a) Thus, with reference to the approaches, the hermeneutic-interpretative framings, the ethnographic inquiry and the methodologies that appropriate qualitative methodologies are privileged. As a matter of fact, the study about the juvenile and the political matter is mediated by the emphases orienting a more singular analysis perspective in each case, e.g. the valuation of a socio-cultural approach of the juvenile and political matter, the historical approach, the notion of citizenship sometimes highlighted more as a perspective than as a category. The inquiry that integrates political economics and discourse analysis (Ocampo), the generative model that correlates objective conditions and subjective dispositions (Castellanos) contributes with research perspectives about the juvenile and political matter in Latin America. It highlights Laura Kropff’s work when stressing the relation between the academic approaches and the so-called native theories. On the other hand, Silvia Helena Simões Borelli’s effort makes emphasis on a research imperative: the inescapable reflection about the relations among the epistemological, theoretical/conceptual and methodological matrices.

Various premises are at the basis: on the one hand, the questioning about a supposed juvenile apoliticity; on the other hand, the interest to problematize the power relationships, the tensions between the instituted and the instituent matters; among the power logics, the resistance practices and the search for the construction of alternative forms for the legitimization of discoursivities and political practices.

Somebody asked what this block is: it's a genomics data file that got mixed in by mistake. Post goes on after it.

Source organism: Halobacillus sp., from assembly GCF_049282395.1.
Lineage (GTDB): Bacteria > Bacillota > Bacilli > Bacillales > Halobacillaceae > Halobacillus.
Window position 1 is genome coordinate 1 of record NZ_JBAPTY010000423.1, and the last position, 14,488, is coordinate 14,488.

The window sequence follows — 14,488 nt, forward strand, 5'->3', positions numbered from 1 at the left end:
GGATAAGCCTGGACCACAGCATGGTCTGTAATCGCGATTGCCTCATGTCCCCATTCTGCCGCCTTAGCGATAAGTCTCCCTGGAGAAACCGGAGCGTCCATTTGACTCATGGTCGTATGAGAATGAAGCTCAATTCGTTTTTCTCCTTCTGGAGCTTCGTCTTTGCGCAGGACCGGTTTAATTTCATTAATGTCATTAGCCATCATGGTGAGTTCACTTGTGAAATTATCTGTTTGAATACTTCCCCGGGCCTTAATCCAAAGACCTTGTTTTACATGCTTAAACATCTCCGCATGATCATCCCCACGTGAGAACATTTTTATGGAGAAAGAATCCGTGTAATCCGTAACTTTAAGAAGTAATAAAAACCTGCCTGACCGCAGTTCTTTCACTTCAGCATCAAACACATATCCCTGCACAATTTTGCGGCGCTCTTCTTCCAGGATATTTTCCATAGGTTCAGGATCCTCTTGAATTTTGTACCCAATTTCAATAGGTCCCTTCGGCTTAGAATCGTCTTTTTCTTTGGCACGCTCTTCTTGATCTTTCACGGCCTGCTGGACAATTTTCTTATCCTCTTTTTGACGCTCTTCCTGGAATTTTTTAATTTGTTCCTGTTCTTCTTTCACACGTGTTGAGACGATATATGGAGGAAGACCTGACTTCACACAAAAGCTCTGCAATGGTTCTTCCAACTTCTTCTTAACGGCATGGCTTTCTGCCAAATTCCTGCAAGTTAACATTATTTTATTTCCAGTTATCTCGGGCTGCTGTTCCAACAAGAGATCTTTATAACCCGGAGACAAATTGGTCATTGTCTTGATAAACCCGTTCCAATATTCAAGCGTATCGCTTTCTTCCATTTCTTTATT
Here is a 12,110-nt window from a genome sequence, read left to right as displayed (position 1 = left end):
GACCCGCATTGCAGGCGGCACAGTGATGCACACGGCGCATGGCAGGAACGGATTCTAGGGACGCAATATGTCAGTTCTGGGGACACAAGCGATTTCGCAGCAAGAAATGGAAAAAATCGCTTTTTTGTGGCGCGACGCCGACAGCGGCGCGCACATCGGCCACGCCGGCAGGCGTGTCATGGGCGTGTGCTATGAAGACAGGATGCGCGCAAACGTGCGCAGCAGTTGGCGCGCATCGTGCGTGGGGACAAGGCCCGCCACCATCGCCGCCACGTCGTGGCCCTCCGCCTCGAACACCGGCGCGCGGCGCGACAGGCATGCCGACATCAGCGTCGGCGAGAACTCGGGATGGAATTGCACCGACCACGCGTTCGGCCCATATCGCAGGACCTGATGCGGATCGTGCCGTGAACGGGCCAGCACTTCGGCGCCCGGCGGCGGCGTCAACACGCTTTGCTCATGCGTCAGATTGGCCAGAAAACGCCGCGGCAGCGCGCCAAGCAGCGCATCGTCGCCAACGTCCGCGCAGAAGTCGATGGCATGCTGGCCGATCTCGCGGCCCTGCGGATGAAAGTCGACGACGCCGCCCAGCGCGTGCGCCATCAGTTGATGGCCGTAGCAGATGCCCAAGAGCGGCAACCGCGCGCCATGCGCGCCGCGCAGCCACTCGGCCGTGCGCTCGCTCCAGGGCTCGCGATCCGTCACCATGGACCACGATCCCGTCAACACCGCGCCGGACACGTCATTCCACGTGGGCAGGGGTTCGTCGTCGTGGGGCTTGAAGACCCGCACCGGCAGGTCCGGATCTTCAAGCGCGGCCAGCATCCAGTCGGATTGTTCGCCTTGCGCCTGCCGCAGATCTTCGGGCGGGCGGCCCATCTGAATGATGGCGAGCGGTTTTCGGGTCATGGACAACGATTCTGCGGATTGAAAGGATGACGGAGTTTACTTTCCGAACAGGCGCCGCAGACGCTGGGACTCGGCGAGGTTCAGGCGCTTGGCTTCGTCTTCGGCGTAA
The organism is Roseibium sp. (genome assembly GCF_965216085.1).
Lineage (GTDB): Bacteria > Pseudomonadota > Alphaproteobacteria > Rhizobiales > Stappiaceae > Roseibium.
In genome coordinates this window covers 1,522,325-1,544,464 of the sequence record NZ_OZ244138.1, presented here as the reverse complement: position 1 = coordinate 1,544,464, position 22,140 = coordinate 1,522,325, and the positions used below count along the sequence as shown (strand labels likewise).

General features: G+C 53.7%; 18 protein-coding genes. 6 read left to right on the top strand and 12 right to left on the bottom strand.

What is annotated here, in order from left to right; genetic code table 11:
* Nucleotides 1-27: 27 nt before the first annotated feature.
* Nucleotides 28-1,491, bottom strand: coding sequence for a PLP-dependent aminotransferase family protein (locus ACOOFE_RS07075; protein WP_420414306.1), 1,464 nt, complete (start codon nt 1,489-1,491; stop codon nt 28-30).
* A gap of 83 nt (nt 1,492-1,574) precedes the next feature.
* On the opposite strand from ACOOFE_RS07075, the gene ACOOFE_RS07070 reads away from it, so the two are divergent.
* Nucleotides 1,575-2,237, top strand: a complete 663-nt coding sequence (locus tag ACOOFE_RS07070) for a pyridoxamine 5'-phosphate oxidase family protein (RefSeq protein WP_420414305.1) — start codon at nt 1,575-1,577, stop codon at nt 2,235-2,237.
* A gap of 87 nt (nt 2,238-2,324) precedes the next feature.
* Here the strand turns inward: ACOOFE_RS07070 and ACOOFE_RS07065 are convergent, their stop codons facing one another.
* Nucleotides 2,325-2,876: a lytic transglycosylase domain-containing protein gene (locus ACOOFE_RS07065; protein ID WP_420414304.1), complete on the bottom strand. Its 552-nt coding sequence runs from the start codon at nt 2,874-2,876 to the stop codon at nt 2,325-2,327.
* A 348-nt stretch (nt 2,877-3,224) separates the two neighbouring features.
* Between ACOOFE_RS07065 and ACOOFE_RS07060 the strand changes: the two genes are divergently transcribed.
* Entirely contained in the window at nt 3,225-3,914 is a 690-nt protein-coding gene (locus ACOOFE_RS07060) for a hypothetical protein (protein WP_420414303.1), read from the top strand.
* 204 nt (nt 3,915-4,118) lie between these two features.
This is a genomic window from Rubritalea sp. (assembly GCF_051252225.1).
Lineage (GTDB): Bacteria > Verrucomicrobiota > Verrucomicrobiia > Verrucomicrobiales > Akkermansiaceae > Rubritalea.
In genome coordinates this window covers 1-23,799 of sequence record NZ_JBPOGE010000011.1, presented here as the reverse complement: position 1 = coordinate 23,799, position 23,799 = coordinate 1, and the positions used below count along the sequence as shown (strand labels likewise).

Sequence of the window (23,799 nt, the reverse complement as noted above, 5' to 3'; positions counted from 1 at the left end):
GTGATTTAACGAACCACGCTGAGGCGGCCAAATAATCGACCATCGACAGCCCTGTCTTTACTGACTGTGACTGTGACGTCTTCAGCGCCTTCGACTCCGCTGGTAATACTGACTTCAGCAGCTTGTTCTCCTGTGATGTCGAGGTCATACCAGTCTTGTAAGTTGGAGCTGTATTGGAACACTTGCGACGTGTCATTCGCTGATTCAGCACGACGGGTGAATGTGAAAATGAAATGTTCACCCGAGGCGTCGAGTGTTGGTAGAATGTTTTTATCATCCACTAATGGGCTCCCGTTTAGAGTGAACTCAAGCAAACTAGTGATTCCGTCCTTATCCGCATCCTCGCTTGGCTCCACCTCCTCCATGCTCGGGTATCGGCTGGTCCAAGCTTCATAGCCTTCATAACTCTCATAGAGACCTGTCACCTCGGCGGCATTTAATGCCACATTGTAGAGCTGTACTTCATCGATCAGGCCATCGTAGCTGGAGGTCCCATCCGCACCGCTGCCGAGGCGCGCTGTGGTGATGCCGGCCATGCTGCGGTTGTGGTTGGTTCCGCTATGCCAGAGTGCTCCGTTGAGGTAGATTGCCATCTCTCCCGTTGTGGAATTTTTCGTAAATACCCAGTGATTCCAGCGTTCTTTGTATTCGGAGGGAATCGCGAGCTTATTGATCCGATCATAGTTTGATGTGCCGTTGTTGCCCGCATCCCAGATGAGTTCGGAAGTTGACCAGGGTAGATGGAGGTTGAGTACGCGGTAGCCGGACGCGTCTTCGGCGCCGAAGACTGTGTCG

b) The questions supporting these intellectual and research productions deal with a heterogeneity of categories which we could approximatively distinguish with the denomination of meanings and practices; which, far from corresponding to separate and exclusive variables become analytical and comprehensive tools that intertwine themselves to generate a conceptual tissue in each work.

Therefore, in a group concerning the meanings, the male and female authors become interested in the conceptions (Vergara, Montaño, Becerra, Arboleda, Kropff), the meanings and discourses (Ghiso, Tabares-Ochoa, Ocampo, Lozano, Alvarado), the imaginaries (Hurtado), the identities and social representations (Magno, Dula, de Almeida Pinto), the notions (Domínguez, Castilla) and the ideas, peace ideas (Urbina-Cárdenas, Muñoz). There is another important categorical group which emphasizes on the ways of doing: the actions (Lozano, Alvarado; Muñoz-López, Alvarado; Ghiso, Tabares-Ochoa; Dominguez, Castilla), cultural actions (Borelli), experiences and practices (López-Moreno, Alvarado; Vommaro). This double taxonomy shows the interest through the emphasis on one or another perspective without considering them exclusively.

Other works go back to the classical categories of politics, such as democracy (Vergara et al.; Lozano, Alvarado), citizenship (Saucedo, Taracena, Ocampo, Lozano, Alvarado), participation (Domínguez, Castilla, Vommaro, Vásquez-Ceballos), government and state (Ocampo), inquiring about approximation routes on the light of researches on an empirical support; thus, establishing a dialog among classical categories with renewed comprehension efforts from contemporary realities involving youths. Other categorical works inquiry about paths and perspectives (Kropff), judgments (Lozano, Alvarado), subjectivation (Hurtado, López-Moreno, Alvarado, Domínguez, Kropff), vulnerability and exclusion (Rivera-González).